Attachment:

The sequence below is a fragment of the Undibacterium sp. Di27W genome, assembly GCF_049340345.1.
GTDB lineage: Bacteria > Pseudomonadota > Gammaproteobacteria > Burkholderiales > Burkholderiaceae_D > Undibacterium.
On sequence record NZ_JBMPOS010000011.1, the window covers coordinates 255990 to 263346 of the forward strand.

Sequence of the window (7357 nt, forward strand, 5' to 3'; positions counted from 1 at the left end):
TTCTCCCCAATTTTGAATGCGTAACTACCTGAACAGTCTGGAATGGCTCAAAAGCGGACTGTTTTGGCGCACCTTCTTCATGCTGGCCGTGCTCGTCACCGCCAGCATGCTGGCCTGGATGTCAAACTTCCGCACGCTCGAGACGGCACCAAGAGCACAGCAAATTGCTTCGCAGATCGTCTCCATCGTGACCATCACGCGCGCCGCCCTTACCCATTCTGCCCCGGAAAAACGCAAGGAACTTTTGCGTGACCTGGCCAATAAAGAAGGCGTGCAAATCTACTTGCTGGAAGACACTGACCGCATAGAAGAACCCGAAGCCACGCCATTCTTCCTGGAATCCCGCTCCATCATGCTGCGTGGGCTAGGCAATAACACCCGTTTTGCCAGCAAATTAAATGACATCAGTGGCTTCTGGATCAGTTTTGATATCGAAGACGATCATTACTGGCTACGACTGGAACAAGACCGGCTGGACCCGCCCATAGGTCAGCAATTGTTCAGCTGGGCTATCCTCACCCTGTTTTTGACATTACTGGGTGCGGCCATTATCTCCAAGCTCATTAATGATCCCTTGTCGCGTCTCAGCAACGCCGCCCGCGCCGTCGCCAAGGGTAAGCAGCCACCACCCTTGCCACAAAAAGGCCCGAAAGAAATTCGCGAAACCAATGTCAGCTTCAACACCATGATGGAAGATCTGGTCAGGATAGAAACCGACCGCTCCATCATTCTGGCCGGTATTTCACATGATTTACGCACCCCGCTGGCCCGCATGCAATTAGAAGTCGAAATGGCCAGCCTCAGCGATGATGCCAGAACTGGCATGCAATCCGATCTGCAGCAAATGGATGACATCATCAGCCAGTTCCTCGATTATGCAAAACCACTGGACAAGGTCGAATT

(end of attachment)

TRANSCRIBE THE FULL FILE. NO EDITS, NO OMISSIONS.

The sequence below is a fragment of the Undibacterium sp. Di27W genome, assembly GCF_049340345.1.
GTDB lineage: Bacteria > Pseudomonadota > Gammaproteobacteria > Burkholderiales > Burkholderiaceae_D > Undibacterium.
On sequence record NZ_JBMPOS010000011.1, the window covers coordinates 255990 to 263346 of the forward strand.

Sequence of the window (7357 nt, forward strand, 5' to 3'; positions counted from 1 at the left end):
TTCTCCCCAATTTTGAATGCGTAACTACCTGAACAGTCTGGAATGGCTCAAAAGCGGACTGTTTTGGCGCACCTTCTTCATGCTGGCCGTGCTCGTCACCGCCAGCATGCTGGCCTGGATGTCAAACTTCCGCACGCTCGAGACGGCACCAAGAGCACAGCAAATTGCTTCGCAGATCGTCTCCATCGTGACCATCACGCGCGCCGCCCTTACCCATTCTGCCCCGGAAAAACGCAAGGAACTTTTGCGTGACCTGGCCAATAAAGAAGGCGTGCAAATCTACTTGCTGGAAGACACTGACCGCATAGAAGAACCCGAAGCCACGCCATTCTTCCTGGAATCCCGCTCCATCATGCTGCGTGGGCTAGGCAATAACACCCGTTTTGCCAGCAAATTAAATGACATCAGTGGCTTCTGGATCAGTTTTGATATCGAAGACGATCATTACTGGCTACGACTGGAACAAGACCGGCTGGACCCGCCCATAGGTCAGCAATTGTTCAGCTGGGCTATCCTCACCCTGTTTTTGACATTACTGGGTGCGGCCATTATCTCCAAGCTCATTAATGATCCCTTGTCGCGTCTCAGCAACGCCGCCCGCGCCGTCGCCAAGGGTAAGCAGCCACCACCCTTGCCACAAAAAGGCCCGAAAGAAATTCGCGAAACCAATGTCAGCTTCAACACCATGATGGAAGATCTGGTCAGGATAGAAACCGACCGCTCCATCATTCTGGCCGGTATTTCACATGATTTACGCACCCCGCTGGCCCGCATGCAATTAGAAGTCGAAATGGCCAGCCTCAGCGATGATGCCAGAACTGGCATGCAATCCGATCTGCAGCAAATGGATGACATCATCAGCCAGTTCCTCGATTATGCAAAACCACTGGACAAGGTCGAATT